If you have a disability that is making it hard for you to find or keep an apartment you may ask a landlord to make changes that would make it easier for you to live there. This is called a reasonable accommodation.
The law says that landlords have to make accommodations (changes) in their rules, procedures or policies that will let people with disabilities have equal use and enjoyment of housing. But the changes have to be reasonable. A change is reasonable if it is necessary, does not cost the landlord a lot of money or other resources, and if it does not cause a fundamental change in the nature of the landlord's business.
Example of a Reasonable Accommodation:
Betty has recently been diagnosed with bipolar disorder. Before she was diagnosed, she missed work many times due to severe mood swings and depression. Because of her poor performance at work, Betty was fired from her job, and could not pay rent. Now she has an eviction on her record from that time. Betty is looking for a new home. She applied at an apartment that has a policy against renting to anyone with an eviction record. Betty could ask for a reasonable accommodation. She could ask the landlord to adjust the rules in her case because her eviction happened because of her mental illness. However, Betty would have to give the landlord some kind of guarantee that she would follow the lease and pay her rent in the future. This could be things like proof that she is controlling her bipolar with medication, or a letter from her boss stating that she is reliable and has not missed work. She could also offer to pay an extra damage deposit.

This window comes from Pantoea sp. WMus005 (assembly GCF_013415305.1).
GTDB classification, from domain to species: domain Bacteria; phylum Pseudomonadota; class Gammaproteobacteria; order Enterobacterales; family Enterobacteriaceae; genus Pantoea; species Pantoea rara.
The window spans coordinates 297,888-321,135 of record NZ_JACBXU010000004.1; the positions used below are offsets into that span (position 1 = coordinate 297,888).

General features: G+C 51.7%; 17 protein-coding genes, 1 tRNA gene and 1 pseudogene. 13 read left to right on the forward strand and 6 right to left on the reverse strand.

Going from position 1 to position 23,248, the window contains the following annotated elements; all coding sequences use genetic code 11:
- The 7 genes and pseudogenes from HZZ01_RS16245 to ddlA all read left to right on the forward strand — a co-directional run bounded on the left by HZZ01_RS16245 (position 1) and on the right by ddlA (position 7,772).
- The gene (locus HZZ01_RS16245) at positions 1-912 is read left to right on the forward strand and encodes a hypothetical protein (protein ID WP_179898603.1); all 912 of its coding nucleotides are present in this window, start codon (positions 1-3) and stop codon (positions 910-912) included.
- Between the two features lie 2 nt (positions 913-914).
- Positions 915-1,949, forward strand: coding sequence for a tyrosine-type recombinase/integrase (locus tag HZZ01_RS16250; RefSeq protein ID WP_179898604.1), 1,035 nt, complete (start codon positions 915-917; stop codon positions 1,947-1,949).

Answer the following questions:
1. Are you having problems getting or staying in your home because of your disability?
2. Will the change you are asking for let you get an apartment or help you to be able to stay in your apartment?
3. Will you be able to follow your lease if the change is made?
4. After the change, can you make sure your behavior will not threaten the health and safety and property of others in the building?
If you answer YES to all 4, then you should ask for a reasonable accommodation.
If you want to ask for a reasonable accommodation, if possible, you should:
1. Put your request in writing and keep a copy for yourself
2. Attach any documents or letters of reference that help prove and support your request
Once you have asked for the accommodation, it is up to the landlord to accept it or explain why it is not disability-related, necessary, or reasonable. Remember, there is no easy right or wrong answer to the questions about reasonable accommodations. Try to think of things you can ask for that the landlord will be okay with so that you can get or keep your home. This is your chance to be creative!
If your disability is not obvious you may need verification from a professional that you are disabled. This could be a medical doctor, a psychologist, or a licensed social worker, depending on your disability. If it is not obvious how the accommodation will help the disability-related housing problem, you may need someone who can explain the connections and why it is necessary. See our article, "Tips for Professionals", in our library here.
• Answered YES to the 4 questions above
• Made your request for a reasonable accommodation and
• Provided needed verifications
BUT the landlord refuses to make any changes, it may be a case of illegal housing discrimination.
A lawyer or agency may help you enforce your rights through negotiations, charges or law suits. See our Find Legal Help section to complete our guided interview to identify your local agencies.
Whatever you do, act fast! In most cases, you need to file a fair housing complaint or lawsuit within one or two years.